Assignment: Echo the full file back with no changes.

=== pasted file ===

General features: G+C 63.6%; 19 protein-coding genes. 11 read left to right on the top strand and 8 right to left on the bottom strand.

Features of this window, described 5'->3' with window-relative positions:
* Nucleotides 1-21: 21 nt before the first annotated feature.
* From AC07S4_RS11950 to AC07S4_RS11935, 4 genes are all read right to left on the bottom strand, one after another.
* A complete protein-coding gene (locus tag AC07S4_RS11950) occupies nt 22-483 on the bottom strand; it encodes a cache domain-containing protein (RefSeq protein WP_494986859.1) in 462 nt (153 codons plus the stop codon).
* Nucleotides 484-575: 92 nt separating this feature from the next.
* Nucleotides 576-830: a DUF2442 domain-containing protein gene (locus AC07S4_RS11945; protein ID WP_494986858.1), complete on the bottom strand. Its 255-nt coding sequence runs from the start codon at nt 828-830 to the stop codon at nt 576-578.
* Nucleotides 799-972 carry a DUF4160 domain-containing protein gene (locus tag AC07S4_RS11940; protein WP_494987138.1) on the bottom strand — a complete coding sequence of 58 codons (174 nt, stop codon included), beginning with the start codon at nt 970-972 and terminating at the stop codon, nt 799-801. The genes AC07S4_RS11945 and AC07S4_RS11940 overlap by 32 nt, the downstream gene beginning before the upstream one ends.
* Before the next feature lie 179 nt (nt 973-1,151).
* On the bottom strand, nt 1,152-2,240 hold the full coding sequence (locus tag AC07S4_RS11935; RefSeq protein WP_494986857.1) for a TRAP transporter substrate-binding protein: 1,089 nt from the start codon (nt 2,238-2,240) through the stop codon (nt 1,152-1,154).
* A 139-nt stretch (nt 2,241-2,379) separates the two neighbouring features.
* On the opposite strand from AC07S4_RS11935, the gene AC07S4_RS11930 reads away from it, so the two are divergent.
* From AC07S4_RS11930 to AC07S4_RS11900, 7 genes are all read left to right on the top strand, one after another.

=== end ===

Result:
General features: G+C 63.6%; 19 protein-coding genes. 11 read left to right on the top strand and 8 right to left on the bottom strand.

Features of this window, described 5'->3' with window-relative positions:
* Nucleotides 1-21: 21 nt before the first annotated feature.
* From AC07S4_RS11950 to AC07S4_RS11935, 4 genes are all read right to left on the bottom strand, one after another.
* A complete protein-coding gene (locus tag AC07S4_RS11950) occupies nt 22-483 on the bottom strand; it encodes a cache domain-containing protein (RefSeq protein WP_494986859.1) in 462 nt (153 codons plus the stop codon).
* Nucleotides 484-575: 92 nt separating this feature from the next.
* Nucleotides 576-830: a DUF2442 domain-containing protein gene (locus AC07S4_RS11945; protein ID WP_494986858.1), complete on the bottom strand. Its 255-nt coding sequence runs from the start codon at nt 828-830 to the stop codon at nt 576-578.
* Nucleotides 799-972 carry a DUF4160 domain-containing protein gene (locus tag AC07S4_RS11940; protein WP_494987138.1) on the bottom strand — a complete coding sequence of 58 codons (174 nt, stop codon included), beginning with the start codon at nt 970-972 and terminating at the stop codon, nt 799-801. The genes AC07S4_RS11945 and AC07S4_RS11940 overlap by 32 nt, the downstream gene beginning before the upstream one ends.
* Before the next feature lie 179 nt (nt 973-1,151).
* On the bottom strand, nt 1,152-2,240 hold the full coding sequence (locus tag AC07S4_RS11935; RefSeq protein WP_494986857.1) for a TRAP transporter substrate-binding protein: 1,089 nt from the start codon (nt 2,238-2,240) through the stop codon (nt 1,152-1,154).
* A 139-nt stretch (nt 2,241-2,379) separates the two neighbouring features.
* On the opposite strand from AC07S4_RS11935, the gene AC07S4_RS11930 reads away from it, so the two are divergent.
* From AC07S4_RS11930 to AC07S4_RS11900, 7 genes are all read left to right on the top strand, one after another.